Doctor’s Fourth Amendment claim in larger suit against state medical board was barred by statute of limitations. Kernan v. N.C. Med. Bd., 2016 U.S. Dist. LEXIS 111190 (E.D.N.C. Aug. 19, 2016).*

State habeas petitioner’s search claims aren’t cognizable at all (Stone v. Powell). Lyles v. L.A. County Courts, 2016 U.S. Dist. LEXIS 113323 (C.D.Cal. Aug. 24, 2016).

Posted in Qualified immunity, § 1983 / Bivens | Comments Off

CA6: Turning around because of a wrong turn toward Canada doesn’t bar a border search coming back

Plaintiff made a wrong turn heading to summer camp and ended up on a bridge to Canada. He was allowed to turn around without leaving the country, but he could only get into a lane with motorists coming from Canada in line at Customs. He was searched at U.S. Customs and a misdemeanor quantity of marijuana was found, for which he pled to in state court getting youthful offender treatment. The search at the border was valid, and the fact he was given a card by the toll booth operator that he didn’t cross the border isn’t binding on CBP officers. The fact he didn’t cross into Canada doesn’t prohibit his search at U.S. Customs. D.E. v. John Doe I, 2016 U.S. App. LEXIS 15670 (6th Cir. Aug. 25, 2016):
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CA7: Inevitable discovery doesn’t apply to DNA blood draw [via a habeas appeal]

The Seventh Circuit here dealt with a Fourth Amendment IAC claim. The court dealt with the Fourth Amendment merits, which was far easier, rather than get into the complexity of Stone v. Powell deterrence issue under a § 2254 claim. (And, considering the ultimate simplicity of the Fourth Amendment claim, why even talk about it?) Here, the inevitability discovery exception hardly applies to a search warrant for a DNA blood draw. Sutton v. Pfister, 2016 U.S. App. LEXIS 15589 (7th Cir. Aug. 24, 2016):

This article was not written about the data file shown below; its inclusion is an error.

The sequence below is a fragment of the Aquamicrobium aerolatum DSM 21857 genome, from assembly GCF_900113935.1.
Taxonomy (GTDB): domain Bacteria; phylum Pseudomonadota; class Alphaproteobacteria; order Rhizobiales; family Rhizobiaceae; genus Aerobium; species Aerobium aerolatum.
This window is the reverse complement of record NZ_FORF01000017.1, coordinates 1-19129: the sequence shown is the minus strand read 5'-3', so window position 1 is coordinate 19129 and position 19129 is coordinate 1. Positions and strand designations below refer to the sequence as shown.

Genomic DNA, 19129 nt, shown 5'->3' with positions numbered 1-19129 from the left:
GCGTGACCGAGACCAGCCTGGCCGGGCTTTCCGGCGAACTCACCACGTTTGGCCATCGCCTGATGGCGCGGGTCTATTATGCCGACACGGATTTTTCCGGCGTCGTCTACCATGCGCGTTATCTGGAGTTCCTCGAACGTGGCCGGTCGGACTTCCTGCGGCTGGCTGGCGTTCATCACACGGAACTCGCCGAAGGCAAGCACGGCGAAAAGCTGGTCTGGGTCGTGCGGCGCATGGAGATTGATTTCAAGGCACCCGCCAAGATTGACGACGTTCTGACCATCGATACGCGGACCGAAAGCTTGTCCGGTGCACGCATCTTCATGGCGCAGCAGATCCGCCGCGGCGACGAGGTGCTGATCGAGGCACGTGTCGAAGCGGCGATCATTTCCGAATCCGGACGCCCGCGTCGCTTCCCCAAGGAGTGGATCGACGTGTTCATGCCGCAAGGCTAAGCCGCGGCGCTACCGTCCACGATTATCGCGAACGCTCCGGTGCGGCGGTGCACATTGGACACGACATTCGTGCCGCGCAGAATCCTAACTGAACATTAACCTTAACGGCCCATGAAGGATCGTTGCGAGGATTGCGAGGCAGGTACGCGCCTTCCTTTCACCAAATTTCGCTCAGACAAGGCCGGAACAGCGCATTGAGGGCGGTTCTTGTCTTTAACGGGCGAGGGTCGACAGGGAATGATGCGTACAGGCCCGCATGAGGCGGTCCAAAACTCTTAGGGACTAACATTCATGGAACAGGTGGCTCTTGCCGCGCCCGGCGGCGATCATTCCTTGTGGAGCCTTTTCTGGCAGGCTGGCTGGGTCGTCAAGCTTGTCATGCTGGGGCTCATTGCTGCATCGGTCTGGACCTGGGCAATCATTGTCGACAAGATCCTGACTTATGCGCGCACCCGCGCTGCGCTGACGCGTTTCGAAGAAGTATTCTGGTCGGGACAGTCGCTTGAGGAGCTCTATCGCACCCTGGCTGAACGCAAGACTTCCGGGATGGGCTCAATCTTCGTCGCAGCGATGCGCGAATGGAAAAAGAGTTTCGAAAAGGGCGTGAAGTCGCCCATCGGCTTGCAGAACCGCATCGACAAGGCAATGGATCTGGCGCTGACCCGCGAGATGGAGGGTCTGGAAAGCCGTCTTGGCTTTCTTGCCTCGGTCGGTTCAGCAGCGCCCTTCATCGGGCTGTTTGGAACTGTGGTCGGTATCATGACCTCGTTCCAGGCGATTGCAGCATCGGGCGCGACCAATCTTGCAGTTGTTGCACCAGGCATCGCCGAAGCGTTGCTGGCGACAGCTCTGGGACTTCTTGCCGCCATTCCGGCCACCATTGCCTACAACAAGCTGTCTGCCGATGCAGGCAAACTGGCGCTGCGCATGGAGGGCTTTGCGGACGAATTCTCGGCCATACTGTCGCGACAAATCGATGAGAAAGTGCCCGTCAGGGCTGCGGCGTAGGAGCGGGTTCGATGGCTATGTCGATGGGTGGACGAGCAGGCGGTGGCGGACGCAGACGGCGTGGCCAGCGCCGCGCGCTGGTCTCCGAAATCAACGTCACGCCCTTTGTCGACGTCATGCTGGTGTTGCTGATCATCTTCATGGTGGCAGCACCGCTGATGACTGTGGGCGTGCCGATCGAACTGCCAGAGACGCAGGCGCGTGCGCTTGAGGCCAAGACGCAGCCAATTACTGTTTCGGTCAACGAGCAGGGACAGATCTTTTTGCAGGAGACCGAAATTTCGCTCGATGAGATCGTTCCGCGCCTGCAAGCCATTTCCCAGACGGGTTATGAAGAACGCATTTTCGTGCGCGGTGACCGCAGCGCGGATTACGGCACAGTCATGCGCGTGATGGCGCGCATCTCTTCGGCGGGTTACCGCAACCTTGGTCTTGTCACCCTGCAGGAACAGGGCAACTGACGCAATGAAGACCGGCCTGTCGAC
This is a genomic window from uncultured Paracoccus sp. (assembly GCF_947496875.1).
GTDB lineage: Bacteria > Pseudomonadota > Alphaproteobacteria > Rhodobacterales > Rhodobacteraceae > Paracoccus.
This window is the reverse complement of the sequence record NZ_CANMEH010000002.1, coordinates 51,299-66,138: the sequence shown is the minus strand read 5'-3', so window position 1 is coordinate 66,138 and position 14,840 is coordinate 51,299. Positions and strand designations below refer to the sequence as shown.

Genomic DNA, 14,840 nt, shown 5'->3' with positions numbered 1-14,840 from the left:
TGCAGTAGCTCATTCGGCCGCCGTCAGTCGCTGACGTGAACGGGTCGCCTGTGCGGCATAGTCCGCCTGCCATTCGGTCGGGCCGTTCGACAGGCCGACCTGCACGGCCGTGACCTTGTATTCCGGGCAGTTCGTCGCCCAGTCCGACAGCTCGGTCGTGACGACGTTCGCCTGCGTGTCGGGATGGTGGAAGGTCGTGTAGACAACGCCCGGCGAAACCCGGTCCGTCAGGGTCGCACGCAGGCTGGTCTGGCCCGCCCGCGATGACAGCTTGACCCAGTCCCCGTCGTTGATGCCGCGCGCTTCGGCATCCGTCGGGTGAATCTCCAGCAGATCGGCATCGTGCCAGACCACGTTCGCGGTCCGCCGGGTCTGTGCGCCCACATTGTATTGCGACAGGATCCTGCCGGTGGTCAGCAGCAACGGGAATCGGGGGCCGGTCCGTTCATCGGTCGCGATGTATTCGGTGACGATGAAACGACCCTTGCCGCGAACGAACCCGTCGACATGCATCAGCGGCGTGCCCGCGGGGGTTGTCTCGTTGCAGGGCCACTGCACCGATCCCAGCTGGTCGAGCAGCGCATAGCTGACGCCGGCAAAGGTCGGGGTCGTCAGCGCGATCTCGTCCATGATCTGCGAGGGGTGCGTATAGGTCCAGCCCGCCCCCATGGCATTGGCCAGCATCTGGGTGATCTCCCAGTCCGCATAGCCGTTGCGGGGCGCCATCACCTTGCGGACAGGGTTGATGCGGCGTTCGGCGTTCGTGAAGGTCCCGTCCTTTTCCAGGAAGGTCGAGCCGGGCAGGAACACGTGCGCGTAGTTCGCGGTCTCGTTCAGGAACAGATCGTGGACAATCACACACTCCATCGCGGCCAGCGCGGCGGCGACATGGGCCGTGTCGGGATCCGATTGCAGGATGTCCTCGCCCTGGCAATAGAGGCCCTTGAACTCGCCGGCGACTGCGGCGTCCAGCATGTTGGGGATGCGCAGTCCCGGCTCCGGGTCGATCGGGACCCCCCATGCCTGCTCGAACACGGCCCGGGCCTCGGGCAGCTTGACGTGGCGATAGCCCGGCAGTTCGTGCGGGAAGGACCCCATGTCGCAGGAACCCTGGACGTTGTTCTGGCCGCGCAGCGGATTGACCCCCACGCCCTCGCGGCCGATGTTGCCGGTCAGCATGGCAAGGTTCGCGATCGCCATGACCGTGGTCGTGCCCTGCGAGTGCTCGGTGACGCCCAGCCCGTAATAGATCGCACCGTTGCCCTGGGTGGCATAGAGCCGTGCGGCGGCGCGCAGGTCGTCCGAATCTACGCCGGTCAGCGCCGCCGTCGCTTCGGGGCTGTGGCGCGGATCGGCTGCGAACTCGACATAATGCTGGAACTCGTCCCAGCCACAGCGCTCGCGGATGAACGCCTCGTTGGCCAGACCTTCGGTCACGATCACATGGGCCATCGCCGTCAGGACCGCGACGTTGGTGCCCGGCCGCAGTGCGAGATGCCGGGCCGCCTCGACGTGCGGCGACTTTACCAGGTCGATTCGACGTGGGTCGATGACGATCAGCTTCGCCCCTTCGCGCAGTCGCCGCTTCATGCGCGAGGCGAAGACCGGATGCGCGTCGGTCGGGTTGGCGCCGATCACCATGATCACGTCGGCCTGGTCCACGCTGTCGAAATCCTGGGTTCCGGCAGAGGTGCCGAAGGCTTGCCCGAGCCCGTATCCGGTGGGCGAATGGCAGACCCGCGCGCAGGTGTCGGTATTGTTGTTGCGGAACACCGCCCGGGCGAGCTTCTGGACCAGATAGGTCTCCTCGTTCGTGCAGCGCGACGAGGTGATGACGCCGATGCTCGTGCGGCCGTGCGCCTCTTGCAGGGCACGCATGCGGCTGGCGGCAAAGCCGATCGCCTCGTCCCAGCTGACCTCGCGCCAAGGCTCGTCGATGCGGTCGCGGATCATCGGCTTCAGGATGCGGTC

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W.D.Mo.: Def running around naked on street on PCP and kids in house justified emergency

Defendant was raving and running around naked on PCP “and was exhibiting bizarre and erratic behavior” and his front door was left open. There were children in the house, and the police were permitted under the emergency aid exception to make an entry, and drugs were in plain view and wouldn’t be suppressed. United States v. Kelly, 2016 U.S. Dist. LEXIS 104544 (W.D.Mo. July 19, 2016), adopted, 2016 U.S. Dist. LEXIS 104542 (W.D. Mo. Aug. 9, 2016):
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OH9: Dog sniff during normal incidents of traffic stop not unreasonable

A dog sniff during the normal incidents of a traffic stop isn’t unreasonable. An arrest outside of an officer’s jurisdiction in violation of statute also thus violates the state constitution but not the Fourth Amendment. State v. Duran, 2016-Ohio-5459, 2016 Ohio App. LEXIS 3353 (9th Dist. Aug. 22, 2016):
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Posted in Arrest or entry on arrest, Dog sniff | Comments Off

DE: Admitting violation of probation is a waiver of suppression issue

Admitting to the violation of probation is a waiver of any suppression issue. Thompson v. State, 2016 Del. LEXIS 441 (Aug. 19, 2016).

The fact that defendant matched the description of a suspicious person reported to the police, was in the location reported, and was clearly providing false information was all reasonable suspicion. State v. Mercier, 2016 ND 160, 2016 N.D. LEXIS 164 (Aug. 17, 2016).*